On Tuesday, Union Finance Minister Nirmala Sitharaman said several indicators have emerged that point to green shoots in the economy
. These include, the minister said, improved global sentiment and a rebound in industrial activity. Post-the dismal factory output numbers and the average growth trends so far this fiscal, the claim of revival in industrial activity is questionable. More importantly, the state of manufacturing segment growth is a point of concern. This is one of the segments that produces jobs for millions of workers.
The twin set of macroeconomic data released on Wednesday doesn't augur well for the economy. The Index of Industrial Production
(IIP), a key measure of economic activity, contracted by 0.3 percent in December compared with a growth of 1.8 percent the previous month. The main villain here is the poorly performing manufacturing sector. This confirms fears that the jump in factory output logged in the previous month was a temporary blip. The economy continues to struggle. What adds to the worries is a spike in retail inflation in January.
The Consumer Price Index (CPI) rose to 7.6 percent in January compared with 7.35 percent in December. What has led to the price hike? Food items including eggs, meat, vegetables. Retail inflation has stayed out of the Reserve Bank of India's (RBI) comfort zone for the second month in a row. The RBI has a 4 percent target with 2 percent plus or minus on either side. In the nine months of this fiscal, the IIP has averaged 0.5 percent as against 4.7 percent in the corresponding period of the previous month. Thus, if one looks at a pattern, the factory output has expanded nearly flat in the ongoing fiscal year so far.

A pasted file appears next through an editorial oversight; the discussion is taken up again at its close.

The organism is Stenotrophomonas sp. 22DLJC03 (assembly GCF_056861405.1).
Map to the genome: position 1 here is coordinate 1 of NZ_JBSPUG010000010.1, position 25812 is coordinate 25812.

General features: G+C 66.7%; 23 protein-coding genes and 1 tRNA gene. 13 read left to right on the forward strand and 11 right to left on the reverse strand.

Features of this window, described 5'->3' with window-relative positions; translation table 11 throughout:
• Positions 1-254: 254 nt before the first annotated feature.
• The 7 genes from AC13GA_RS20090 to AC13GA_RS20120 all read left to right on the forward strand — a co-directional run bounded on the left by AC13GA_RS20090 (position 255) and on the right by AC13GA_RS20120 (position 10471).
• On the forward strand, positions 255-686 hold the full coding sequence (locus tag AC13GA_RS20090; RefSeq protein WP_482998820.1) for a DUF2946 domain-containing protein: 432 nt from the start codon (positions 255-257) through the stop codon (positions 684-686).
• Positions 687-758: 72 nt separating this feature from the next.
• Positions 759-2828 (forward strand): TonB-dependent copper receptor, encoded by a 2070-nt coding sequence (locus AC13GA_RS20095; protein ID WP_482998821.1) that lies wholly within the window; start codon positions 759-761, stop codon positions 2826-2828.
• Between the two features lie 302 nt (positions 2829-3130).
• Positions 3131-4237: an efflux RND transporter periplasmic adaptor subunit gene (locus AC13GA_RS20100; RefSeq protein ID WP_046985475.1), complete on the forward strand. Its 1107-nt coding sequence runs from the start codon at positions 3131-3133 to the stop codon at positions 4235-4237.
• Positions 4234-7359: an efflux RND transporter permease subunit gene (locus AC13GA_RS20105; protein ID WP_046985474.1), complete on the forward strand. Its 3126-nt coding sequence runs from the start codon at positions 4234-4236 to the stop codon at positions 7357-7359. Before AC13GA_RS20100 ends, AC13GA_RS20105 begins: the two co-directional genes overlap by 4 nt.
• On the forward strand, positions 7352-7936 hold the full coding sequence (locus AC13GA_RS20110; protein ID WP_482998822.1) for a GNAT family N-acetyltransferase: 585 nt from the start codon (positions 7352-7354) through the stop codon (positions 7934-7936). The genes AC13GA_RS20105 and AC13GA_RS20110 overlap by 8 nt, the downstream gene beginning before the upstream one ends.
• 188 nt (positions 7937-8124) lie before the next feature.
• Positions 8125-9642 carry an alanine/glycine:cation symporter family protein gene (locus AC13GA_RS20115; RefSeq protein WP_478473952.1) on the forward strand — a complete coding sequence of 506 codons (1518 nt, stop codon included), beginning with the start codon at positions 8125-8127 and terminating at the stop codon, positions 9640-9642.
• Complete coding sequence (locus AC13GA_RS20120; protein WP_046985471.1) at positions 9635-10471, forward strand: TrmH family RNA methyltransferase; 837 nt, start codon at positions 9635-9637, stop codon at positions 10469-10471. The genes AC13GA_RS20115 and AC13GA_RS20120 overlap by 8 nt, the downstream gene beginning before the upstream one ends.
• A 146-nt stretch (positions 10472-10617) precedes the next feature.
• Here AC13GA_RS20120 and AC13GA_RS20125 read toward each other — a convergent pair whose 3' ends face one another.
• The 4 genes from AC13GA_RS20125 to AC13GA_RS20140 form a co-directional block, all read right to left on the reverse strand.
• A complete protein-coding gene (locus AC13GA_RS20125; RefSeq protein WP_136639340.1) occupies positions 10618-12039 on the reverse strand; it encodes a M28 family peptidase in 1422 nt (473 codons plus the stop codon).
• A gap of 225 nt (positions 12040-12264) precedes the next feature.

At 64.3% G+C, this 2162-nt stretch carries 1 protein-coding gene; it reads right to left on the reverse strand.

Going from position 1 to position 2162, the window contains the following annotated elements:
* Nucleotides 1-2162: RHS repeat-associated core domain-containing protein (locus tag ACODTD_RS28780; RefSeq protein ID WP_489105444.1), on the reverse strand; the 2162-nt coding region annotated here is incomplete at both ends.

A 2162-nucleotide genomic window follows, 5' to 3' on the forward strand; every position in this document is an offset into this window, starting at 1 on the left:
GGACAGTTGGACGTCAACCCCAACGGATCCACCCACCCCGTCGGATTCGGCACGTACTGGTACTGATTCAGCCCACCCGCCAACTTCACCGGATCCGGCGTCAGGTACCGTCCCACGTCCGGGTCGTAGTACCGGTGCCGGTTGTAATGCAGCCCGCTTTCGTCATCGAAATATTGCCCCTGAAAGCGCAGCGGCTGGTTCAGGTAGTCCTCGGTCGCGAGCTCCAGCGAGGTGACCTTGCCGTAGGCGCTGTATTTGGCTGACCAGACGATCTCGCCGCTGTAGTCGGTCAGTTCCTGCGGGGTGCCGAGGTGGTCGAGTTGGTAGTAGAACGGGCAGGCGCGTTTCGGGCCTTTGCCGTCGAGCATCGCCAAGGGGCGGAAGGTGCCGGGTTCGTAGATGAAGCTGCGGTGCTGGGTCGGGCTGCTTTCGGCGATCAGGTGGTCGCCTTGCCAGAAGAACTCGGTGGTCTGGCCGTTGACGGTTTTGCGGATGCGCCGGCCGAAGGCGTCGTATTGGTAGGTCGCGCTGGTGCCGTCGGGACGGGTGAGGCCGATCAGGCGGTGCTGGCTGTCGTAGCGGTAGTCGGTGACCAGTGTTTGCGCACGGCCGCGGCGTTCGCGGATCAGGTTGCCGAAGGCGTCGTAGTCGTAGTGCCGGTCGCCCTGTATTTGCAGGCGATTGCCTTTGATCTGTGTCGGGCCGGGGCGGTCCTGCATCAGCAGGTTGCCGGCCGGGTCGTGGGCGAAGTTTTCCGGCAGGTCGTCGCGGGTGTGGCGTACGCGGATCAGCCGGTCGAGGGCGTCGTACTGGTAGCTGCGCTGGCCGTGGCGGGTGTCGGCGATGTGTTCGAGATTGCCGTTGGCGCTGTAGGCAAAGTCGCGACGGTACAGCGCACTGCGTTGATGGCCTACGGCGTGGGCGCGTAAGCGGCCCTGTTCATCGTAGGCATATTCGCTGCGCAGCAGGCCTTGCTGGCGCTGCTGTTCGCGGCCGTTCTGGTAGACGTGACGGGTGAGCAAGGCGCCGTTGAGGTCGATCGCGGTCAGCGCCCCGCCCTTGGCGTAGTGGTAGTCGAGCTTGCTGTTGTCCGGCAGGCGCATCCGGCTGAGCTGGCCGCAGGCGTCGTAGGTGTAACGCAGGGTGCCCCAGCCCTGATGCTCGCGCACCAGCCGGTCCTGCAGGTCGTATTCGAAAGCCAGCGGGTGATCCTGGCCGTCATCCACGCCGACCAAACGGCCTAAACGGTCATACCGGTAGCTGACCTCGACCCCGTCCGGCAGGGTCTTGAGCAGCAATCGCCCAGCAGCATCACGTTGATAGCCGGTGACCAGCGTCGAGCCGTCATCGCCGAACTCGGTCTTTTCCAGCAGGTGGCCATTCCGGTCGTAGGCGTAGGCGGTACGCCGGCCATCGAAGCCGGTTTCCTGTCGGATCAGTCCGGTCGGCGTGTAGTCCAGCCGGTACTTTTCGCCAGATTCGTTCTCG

The takeaway from these numbers is that the dangerous combination of high inflation and low growth continues. The economists call it stagflation and cautions that when large economies fall into this trap, it takes an even bigger time period to recover.
What is the immediate implication of high inflation-low growth combination for policymaking? The numbers tell us that the monetary policy committee
(MPC) was right in holding rate in its last review and, in a logical scenario, the high inflation should continue worrying the MPC, the rate-setting panel, which would mean the status quo in key rates should continue in the next policy meeting as well. In a research note, SBI economic research said that inflation seems to be becoming broad-based. "Inflation is expected to remain high next two months, close to 7 percent thus averaging above 7 percent for Q4 FY20 (RBI forecasts at 6.5 percent). Inflation will slide down gradually in FY21 and could slide to less than 3 percent in December'20. We believe RBI will stay for an extended pause in calendar 2020," the report said.
If there are no rate cuts, that will put the burden of supporting growth back to the government. In the last policy, the RBI announced a slew of measures to increase credit growth. But who will the banks lend to if there is no genuine demand?
These figures also don't go well with the stance of a conservative Budget presented by Union Finance Minister Nirmala Sitharaman, who earmarked very less extra spending to reboot the economy amid the slowdown. As a percentage of the GDP, the total Budget expenditure is just 0.3 percent higher than the last year. The government pegged total expenditure for FY21 at Rs 30.42 lakh crore or 13.5 percent of GDP compared with a total expenditure of Rs 26.99 lakh crore (revised estimate) or 13.2 percent of GDP in FY20. That's just 0.3 percent increase over a year; not what a sinking economy needs. At an average 0.5 percent growth this fiscal, factory output numbers do not go well with the suspected green shoots in the economy, which the government seems to have identified.
(Data support by Kishor Kadam
Original Source: https://www.firstpost.com/business/trend-of-high-inflation-low-growth-continues-no-strong-revival-signs-yet-all-we-have-are-warning-signals-8037011.html